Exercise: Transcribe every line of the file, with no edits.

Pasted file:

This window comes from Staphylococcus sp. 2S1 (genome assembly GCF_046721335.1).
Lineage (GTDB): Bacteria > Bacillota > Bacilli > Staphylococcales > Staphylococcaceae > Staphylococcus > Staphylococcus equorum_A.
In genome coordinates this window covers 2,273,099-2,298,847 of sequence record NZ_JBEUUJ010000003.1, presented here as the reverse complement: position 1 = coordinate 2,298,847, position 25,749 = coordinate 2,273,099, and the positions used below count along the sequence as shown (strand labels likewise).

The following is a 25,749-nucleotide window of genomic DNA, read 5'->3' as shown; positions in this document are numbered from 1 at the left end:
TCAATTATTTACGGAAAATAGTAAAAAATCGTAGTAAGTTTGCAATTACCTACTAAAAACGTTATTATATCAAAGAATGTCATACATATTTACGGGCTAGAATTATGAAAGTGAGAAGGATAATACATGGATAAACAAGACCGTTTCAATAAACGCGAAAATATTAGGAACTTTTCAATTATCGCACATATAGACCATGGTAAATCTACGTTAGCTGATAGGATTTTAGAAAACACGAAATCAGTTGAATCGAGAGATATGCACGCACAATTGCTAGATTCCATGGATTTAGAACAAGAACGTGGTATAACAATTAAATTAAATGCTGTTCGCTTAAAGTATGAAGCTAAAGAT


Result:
This window comes from Staphylococcus sp. 2S1 (genome assembly GCF_046721335.1).
Lineage (GTDB): Bacteria > Bacillota > Bacilli > Staphylococcales > Staphylococcaceae > Staphylococcus > Staphylococcus equorum_A.
In genome coordinates this window covers 2,273,099-2,298,847 of sequence record NZ_JBEUUJ010000003.1, presented here as the reverse complement: position 1 = coordinate 2,298,847, position 25,749 = coordinate 2,273,099, and the positions used below count along the sequence as shown (strand labels likewise).

The following is a 25,749-nucleotide window of genomic DNA, read 5'->3' as shown; positions in this document are numbered from 1 at the left end:
TCAATTATTTACGGAAAATAGTAAAAAATCGTAGTAAGTTTGCAATTACCTACTAAAAACGTTATTATATCAAAGAATGTCATACATATTTACGGGCTAGAATTATGAAAGTGAGAAGGATAATACATGGATAAACAAGACCGTTTCAATAAACGCGAAAATATTAGGAACTTTTCAATTATCGCACATATAGACCATGGTAAATCTACGTTAGCTGATAGGATTTTAGAAAACACGAAATCAGTTGAATCGAGAGATATGCACGCACAATTGCTAGATTCCATGGATTTAGAACAAGAACGTGGTATAACAATTAAATTAAATGCTGTTCGCTTAAAGTATGAAGCTAAAGAT